The fish was delicious and I ate rather fast than I normally do. After all nobody can hold back after a tiring day amidst unruly highway traffic. A leisurely walk and then into my bed.

Not an early riser, but a desire to see the early morning charm of the property, I got out of my room. The sun was still creeping out of the East, but its light had already driven away the darkness. The Haveli stood in silence as if recalling its past grandeur. Cool morning breeze soothing all senses. I could barely believe that I was staying in a Haveli now located in a busy part of the city.

A pair of lapwings ran across the lawn making loud calls as they searched for worms and insects. The water from the fountain in the centre of the lawn made rippling sound resembling the sweet laughter of a mermaid. There was a bird cage, seemed empty and lifeless stationed at one edge of the lawn. I was in no mood to rush to take a shower before breakfast, a lazy morning made me move to the terrace dining area where I settled myself to see the sun, lazy like me, roll up in the sky slowly.

The breakfast was based on a healthy diet. Cashew nuts, almonds, cornflakes, assorted cheese, bread, butter and fresh fruits. There was choice of ordering a fix menu in addition to the laid out buffet.
A full one hour long breakfast made me fit to roam the Pink City the whole day.

The day was spent driving in the city and to the nearby suburbs famous for their block printed textiles. It was almost tea time when I reached the Haveli. Tired, I sunk in to my bed for a quick nap.

The dinner was with the owners of the Haveli. It is always exciting to hear narratives from owners of heritage properties.

The chat that followed over dinner was indeed interesting. The lady of the house, Ms. Angelique described how, together with her husband, Pradeep Singh, they decided to restore the Haveli which
had remained locked up for over half a century. She approached Maharaj Jai Singh to allow her to restore the Haveli into a hotel which he agreed and then began the process of renovation and resurrection. Now the two have been maintaining and managing the property for past seven years. The passion with which the property was restored is evident from the fact that the two lived in each and every room of the Haveli as it was restored to have a first hand experience of stay in each one of them.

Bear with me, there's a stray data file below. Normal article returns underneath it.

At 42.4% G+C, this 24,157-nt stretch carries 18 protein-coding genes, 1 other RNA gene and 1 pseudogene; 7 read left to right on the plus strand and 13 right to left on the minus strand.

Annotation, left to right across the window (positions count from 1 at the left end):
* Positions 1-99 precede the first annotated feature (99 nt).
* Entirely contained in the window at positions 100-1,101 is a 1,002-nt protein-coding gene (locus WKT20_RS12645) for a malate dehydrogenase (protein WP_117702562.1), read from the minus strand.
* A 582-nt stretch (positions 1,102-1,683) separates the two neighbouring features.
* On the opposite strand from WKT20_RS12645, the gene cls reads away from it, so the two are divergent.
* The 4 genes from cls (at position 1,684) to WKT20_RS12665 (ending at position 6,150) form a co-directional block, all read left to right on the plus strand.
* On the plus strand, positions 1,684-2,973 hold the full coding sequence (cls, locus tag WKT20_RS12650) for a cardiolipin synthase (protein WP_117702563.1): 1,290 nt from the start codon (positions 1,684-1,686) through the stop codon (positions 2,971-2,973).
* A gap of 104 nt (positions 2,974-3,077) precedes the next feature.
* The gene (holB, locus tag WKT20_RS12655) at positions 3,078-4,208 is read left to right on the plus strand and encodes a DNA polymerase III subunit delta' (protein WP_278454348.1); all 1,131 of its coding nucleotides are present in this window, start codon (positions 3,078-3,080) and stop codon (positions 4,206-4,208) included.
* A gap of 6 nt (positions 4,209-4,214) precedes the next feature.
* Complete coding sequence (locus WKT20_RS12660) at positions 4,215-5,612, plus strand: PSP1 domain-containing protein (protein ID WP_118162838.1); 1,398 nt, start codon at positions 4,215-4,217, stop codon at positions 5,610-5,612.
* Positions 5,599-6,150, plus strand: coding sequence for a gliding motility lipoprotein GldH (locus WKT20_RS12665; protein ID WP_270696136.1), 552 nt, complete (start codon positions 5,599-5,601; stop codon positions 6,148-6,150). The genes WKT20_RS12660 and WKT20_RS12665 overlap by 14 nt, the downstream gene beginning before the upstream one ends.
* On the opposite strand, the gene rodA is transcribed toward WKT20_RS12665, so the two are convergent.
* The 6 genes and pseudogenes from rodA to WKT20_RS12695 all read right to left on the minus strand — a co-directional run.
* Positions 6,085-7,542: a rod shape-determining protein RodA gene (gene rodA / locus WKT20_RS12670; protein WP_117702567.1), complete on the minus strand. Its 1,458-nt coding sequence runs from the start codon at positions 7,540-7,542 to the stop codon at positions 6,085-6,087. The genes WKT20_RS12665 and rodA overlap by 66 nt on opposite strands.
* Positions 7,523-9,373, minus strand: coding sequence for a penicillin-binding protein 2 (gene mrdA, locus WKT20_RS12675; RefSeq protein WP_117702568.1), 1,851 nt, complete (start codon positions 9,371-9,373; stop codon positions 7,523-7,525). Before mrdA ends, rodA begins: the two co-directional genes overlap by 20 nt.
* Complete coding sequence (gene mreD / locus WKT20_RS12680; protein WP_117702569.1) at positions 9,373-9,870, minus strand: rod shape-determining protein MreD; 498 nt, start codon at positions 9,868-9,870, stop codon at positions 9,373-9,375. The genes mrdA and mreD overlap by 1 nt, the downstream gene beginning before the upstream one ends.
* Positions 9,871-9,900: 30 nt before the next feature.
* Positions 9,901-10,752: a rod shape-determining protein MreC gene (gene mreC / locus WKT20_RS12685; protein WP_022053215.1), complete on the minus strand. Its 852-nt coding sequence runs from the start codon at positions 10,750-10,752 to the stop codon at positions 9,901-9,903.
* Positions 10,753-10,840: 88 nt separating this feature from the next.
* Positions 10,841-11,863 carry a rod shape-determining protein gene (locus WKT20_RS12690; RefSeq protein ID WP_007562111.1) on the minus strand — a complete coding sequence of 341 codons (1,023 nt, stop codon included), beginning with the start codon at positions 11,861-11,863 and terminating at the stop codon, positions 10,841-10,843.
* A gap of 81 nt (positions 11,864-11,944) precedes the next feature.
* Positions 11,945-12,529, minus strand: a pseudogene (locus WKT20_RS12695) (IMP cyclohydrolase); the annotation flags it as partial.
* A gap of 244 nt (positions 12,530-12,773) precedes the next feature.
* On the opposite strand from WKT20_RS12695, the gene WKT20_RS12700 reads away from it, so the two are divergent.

I had one question all along in my mind which I could not refrain myself from asking, “I saw an empty cage in the lawn, have you ever kept birds captive in that cage?” What I learnt from my hosts satisfied me and calmed the agitated wildlife lover inside me. The answer came from Pradeep who narrated the story of a tiny kingfisher which landed in their lawn. He took the kingfisher in his care, feeding it and leaving it in the protection of the cage. The bird grew up and ever since lives on the large tree on the terrace. So the bird cage is no longer useful. Pradeep showed me the grown up kingfisher perched on a branch of the tree in the light of a torch. “It comes back every evening to its home here. It is a visitor whom I wait for every day,” said Pradeep. “We do not keep birds caged at all,” he added. I was reminded of the lapwing couple which had been making loud noises in the morning, perhaps they were happy to have found a home in the Haveli where none disturbed them.

The couple told me that they do not run around much for getting business, it is promoted by word of mouth. “Travellers who come here, go back to inform others and the wheels keeps moving,” added Pradeep.

The chat went on till midnight; I could notice that it was time to give the couple a break who had been working since morning on the property, talking to guests, supervising maintenance works and keeping an eye on the quality of food.

I had a unique experience at the Royal Heritage Haveli. It was a pleasant surprise when before check-out one of the stewards came up to me to ask what sandwiches will I prefer. Taken aback, I had replied, “No I didn’t order any.” One does not have to order these sandwiches, the Haveli offers packed sandwiches complimentary to all guests at the time of check-out so that they do not have to buy anything on their journey back from the Pink City.

Impressed, but with a little hesitation, I had said that I am not fond of sandwiches. So, on my departure from the Haveli I was handed over a bag with some fruits, biscuits and chocolate cake to keep me running till I reached Delhi. Thanks ! The hospitable gesture indeed left an indelible impression on me.